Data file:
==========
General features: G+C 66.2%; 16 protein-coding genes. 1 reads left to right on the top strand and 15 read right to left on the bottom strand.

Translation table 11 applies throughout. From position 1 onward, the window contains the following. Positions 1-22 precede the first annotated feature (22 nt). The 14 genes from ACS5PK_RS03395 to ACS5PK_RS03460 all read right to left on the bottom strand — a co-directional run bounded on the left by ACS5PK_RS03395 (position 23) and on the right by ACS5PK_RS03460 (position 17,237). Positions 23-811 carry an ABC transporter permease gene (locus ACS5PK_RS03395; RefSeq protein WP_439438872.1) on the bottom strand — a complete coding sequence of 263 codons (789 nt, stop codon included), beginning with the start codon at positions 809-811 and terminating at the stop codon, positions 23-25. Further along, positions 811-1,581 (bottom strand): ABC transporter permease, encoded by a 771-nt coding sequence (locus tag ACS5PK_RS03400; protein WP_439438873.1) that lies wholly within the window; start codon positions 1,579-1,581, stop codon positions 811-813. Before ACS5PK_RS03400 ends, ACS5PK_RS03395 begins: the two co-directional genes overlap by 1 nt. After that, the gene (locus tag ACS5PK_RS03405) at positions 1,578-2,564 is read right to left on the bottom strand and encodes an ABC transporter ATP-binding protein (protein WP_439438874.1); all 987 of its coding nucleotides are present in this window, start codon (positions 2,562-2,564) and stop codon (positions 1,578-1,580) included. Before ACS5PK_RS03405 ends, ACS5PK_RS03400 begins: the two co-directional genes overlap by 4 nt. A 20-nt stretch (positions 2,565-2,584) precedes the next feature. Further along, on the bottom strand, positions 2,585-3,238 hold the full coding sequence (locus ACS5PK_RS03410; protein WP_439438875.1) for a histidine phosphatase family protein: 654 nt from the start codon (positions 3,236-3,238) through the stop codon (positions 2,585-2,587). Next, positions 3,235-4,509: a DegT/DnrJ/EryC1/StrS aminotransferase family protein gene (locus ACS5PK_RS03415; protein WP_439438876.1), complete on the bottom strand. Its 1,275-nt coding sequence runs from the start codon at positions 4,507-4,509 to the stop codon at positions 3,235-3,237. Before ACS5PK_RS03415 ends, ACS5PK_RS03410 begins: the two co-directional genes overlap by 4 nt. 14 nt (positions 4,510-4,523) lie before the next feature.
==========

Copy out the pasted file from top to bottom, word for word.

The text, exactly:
General features: G+C 66.2%; 16 protein-coding genes. 1 reads left to right on the top strand and 15 read right to left on the bottom strand.

Translation table 11 applies throughout. From position 1 onward, the window contains the following. Positions 1-22 precede the first annotated feature (22 nt). The 14 genes from ACS5PK_RS03395 to ACS5PK_RS03460 all read right to left on the bottom strand — a co-directional run bounded on the left by ACS5PK_RS03395 (position 23) and on the right by ACS5PK_RS03460 (position 17,237). Positions 23-811 carry an ABC transporter permease gene (locus ACS5PK_RS03395; RefSeq protein WP_439438872.1) on the bottom strand — a complete coding sequence of 263 codons (789 nt, stop codon included), beginning with the start codon at positions 809-811 and terminating at the stop codon, positions 23-25. Further along, positions 811-1,581 (bottom strand): ABC transporter permease, encoded by a 771-nt coding sequence (locus tag ACS5PK_RS03400; protein WP_439438873.1) that lies wholly within the window; start codon positions 1,579-1,581, stop codon positions 811-813. Before ACS5PK_RS03400 ends, ACS5PK_RS03395 begins: the two co-directional genes overlap by 1 nt. After that, the gene (locus tag ACS5PK_RS03405) at positions 1,578-2,564 is read right to left on the bottom strand and encodes an ABC transporter ATP-binding protein (protein WP_439438874.1); all 987 of its coding nucleotides are present in this window, start codon (positions 2,562-2,564) and stop codon (positions 1,578-1,580) included. Before ACS5PK_RS03405 ends, ACS5PK_RS03400 begins: the two co-directional genes overlap by 4 nt. A 20-nt stretch (positions 2,565-2,584) precedes the next feature. Further along, on the bottom strand, positions 2,585-3,238 hold the full coding sequence (locus ACS5PK_RS03410; protein WP_439438875.1) for a histidine phosphatase family protein: 654 nt from the start codon (positions 3,236-3,238) through the stop codon (positions 2,585-2,587). Next, positions 3,235-4,509: a DegT/DnrJ/EryC1/StrS aminotransferase family protein gene (locus ACS5PK_RS03415; protein WP_439438876.1), complete on the bottom strand. Its 1,275-nt coding sequence runs from the start codon at positions 4,507-4,509 to the stop codon at positions 3,235-3,237. Before ACS5PK_RS03415 ends, ACS5PK_RS03410 begins: the two co-directional genes overlap by 4 nt. 14 nt (positions 4,510-4,523) lie before the next feature.